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The ARCS Approach
Accidents are all about probability
The ARCS (Attitude-Readiness-Conditions-Situation) approach is a way to break down risk. Accidents are all about probability. You could be struck by a meteor while riding, but that is unlikely. Someone could hit you if you go through a red light, and that is more likely. The ARCS logic is that accidents occur when probabilities cumulate. The four sources are: mental attitude, physical readiness, surrounding conditions, and the current situation. These form the four ARCS elements:
Attitude: To the world.
ARCS create accidents
If I am in a hurry, my attitude is bad. If I have no helmet, my readiness is poor. If it is raining, conditions are bad. Finally, if someone pulls out suddenly, that is a danger situation. In general, ARCS create accidents.
Safety is no accident
Most accidents are not 100% bad luck, as there was something you could have done to prevent them. Accidents with simple causes (like dangerous driving) are easy to prevent (e.g. by not driving dangerously). However the accidents with many causes catch out even good riders. These are the accidents this book is about. Anyone can figure out one-cause accidents. However riding safely over time is mostly about dealing with multi-cause accidents.
The general formula is:
There is also an element of luck in everything, but by definition, that is something we can do nothing about.
He feels a peculiar crack as his head hits the ground
Example: Suppose Bob is late for a meeting. He hurries to his bike and doesn’t properly clip his helmet. He speeds off without gloves, jacket or boots. Soon the sun sets and it starts to drizzle. Conditions are dark and wet. At an intersection a person in a car turning left, accidentally clicks their right turn indicator. The green light turns amber, and Bob figures to overtake the right turning car before the light goes red. As he passes the car, it suddenly turns left. He brakes, but the bike skids in the wet. He hits the car front side, and goes awkwardly over the bonnet. The road rips his skin, and as he lands, his unclipped helmet flies off. He feels a peculiar crack as his head hits the ground.
When the driver indicated the wrong way, the accident was borne, but it was conceived much, much earlier
Bob wakes up in a hospital with a skull fracture and permanent road grazing scars. He thinks, “If only that stupid driver had signaled correctly!” Certainly, when the car driver clicked his indicator the wrong way, Bob's accident was borne, but it was conceived much, much earlier. What really caused this accident? The stupid driver was the final cause, not the only cause! The real cause was that Bob was not riding safely.
What caused the accident?
Think what could have changed the outcome:
Any the above outcomes could have happened. Bob's hospital trauma was caused by a combination of his bad attitude, poor gear, poor conditions and an unexpected situation. No one thing alone entirely “caused” the accident. Bob had ridden in a hurry before, and nothing bad had happened. He had ridden without gear before, and nothing had happened. He had ridden when dark and wet before, and nothing had happened. Once he saw someone indicate wrongly, but nothing bad happened. However when all these things combined, the result was a serious accident.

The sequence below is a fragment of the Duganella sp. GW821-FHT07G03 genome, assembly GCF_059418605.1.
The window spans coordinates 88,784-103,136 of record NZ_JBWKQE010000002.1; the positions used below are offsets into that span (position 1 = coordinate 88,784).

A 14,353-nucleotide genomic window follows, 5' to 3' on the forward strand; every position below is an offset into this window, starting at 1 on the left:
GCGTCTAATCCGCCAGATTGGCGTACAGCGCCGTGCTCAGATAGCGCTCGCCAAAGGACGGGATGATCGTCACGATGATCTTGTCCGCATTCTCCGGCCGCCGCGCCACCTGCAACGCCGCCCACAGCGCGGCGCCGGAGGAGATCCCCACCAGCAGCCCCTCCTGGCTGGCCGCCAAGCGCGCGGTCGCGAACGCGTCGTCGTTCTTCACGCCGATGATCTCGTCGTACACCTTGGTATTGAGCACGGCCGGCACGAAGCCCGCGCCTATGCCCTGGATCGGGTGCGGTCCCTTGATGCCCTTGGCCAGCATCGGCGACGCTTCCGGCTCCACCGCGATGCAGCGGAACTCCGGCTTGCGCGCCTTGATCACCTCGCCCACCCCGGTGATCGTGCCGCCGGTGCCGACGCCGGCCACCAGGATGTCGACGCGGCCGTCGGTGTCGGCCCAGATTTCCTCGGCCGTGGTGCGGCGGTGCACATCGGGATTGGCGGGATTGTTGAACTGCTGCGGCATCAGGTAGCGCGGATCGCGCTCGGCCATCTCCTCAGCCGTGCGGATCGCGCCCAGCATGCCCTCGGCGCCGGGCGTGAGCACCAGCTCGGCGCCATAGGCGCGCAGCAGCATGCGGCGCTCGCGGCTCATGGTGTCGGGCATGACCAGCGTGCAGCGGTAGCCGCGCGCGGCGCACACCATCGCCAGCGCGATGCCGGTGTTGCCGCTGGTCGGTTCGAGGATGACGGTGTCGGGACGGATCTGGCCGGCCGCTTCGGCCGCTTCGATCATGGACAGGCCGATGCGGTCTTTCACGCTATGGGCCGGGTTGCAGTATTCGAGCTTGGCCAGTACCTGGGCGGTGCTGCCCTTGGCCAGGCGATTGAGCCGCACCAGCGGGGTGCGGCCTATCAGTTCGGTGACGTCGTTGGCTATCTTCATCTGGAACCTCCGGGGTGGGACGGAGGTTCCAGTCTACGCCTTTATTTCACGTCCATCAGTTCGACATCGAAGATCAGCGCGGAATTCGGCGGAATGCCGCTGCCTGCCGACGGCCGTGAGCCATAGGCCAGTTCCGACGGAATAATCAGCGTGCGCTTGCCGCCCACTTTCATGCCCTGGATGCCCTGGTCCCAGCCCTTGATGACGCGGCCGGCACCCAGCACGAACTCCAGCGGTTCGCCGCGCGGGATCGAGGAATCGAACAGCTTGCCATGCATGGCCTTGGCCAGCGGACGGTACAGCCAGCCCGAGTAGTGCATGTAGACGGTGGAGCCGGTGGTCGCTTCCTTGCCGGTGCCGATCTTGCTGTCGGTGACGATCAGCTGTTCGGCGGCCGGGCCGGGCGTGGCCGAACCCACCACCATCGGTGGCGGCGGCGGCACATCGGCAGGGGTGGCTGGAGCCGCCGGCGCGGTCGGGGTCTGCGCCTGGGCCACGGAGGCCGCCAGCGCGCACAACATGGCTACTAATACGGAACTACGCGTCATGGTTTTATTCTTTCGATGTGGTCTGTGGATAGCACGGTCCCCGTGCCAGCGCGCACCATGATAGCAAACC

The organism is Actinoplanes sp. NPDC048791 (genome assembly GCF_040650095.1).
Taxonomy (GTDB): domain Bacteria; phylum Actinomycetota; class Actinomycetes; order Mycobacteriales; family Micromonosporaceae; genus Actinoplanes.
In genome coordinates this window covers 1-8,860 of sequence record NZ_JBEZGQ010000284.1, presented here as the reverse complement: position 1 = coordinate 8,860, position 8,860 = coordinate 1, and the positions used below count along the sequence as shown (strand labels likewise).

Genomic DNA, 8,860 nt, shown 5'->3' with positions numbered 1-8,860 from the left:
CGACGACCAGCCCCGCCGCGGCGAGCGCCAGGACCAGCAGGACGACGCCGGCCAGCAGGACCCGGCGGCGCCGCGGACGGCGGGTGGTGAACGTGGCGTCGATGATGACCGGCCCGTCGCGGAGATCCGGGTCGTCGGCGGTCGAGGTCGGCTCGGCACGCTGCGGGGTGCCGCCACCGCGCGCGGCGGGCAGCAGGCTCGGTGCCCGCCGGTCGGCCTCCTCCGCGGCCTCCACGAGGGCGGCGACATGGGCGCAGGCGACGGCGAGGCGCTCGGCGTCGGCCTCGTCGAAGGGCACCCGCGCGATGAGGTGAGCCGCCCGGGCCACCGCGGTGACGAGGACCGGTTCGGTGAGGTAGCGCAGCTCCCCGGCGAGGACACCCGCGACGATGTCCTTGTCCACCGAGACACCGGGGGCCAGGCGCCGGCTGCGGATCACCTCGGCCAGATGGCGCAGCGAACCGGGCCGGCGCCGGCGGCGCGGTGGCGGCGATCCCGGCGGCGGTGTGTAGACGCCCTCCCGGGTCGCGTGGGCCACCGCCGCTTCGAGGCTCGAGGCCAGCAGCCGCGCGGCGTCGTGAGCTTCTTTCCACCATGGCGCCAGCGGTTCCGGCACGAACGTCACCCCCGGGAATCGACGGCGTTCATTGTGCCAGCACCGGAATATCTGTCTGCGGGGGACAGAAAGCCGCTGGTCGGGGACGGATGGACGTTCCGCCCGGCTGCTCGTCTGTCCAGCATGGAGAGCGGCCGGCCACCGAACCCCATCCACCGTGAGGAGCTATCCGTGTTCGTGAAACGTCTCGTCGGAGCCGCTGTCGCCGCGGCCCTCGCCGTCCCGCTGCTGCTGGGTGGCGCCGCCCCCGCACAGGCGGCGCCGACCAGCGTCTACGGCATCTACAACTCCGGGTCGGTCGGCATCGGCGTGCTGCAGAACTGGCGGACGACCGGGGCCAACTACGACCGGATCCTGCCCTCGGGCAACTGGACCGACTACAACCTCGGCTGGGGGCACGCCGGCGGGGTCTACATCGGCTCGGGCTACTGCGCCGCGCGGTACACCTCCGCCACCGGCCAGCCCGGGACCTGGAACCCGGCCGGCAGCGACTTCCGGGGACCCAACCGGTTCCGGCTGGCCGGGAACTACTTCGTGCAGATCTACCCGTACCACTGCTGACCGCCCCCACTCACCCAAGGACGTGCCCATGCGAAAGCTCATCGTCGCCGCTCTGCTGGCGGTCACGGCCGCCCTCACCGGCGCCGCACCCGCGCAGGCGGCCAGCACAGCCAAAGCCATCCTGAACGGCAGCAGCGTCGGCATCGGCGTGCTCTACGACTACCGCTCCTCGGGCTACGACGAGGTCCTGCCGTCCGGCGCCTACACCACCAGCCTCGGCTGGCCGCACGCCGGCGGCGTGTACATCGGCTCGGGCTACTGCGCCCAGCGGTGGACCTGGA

In accidents there are many causes, and most of them, you control
We like to say the other driver was “the cause”. But in most accidents there are many causes, and accidents occur when their probabilities add up. Yet many of them, you control. You control your attitude - you can choose not to hurry. You control your readiness - you can choose to wear proper gear. You control how you adapt to conditions - you can choose to ride slower in the rain. You control your ability to recognize situations - you can slow down at intersections. You have the levers in your hands that determine whether you have an accident or not. If you take hold of them, you find that what other people do doesn’t matter as much as what you do. If you do your part, then you reduce your risk total considerably.
The accident ARC
Each person in an accident has his or her own ARC
Most accident causes occur before the accident actually happens. For example, to hurry, to not wear protection, to ignore conditions and to not drive defensively. This is the ARC that brings us to the accident. Each person in an accident has his or her own ARC. The driver of the left turning car might feel the accident cause was a speeding motorcycle rider, who appeared out of nowhere. Accidents occur when ARCS intersect.
This book is about straightening accident ARCS
When accidents present themselves, it is often too late to do anything about them. We have all seen drivers pushing hard through traffic, all acceleration and brakes, pushing their risk "envelope". They are indeed “An accident on its way to happen”. Riding safely is not about pushing the risk envelope, but about creating a safety envelope. The rest of this book will tell you how to do this - how to add degrees of freedom to your riding, how to up your readiness, how to reduce the effects of weather and other conditions, and how to predict the predictable. It is about straightening accident ARCS, about avoiding accidents by reducing what causes them.
|© Brian Whitworth, 2004, 2005|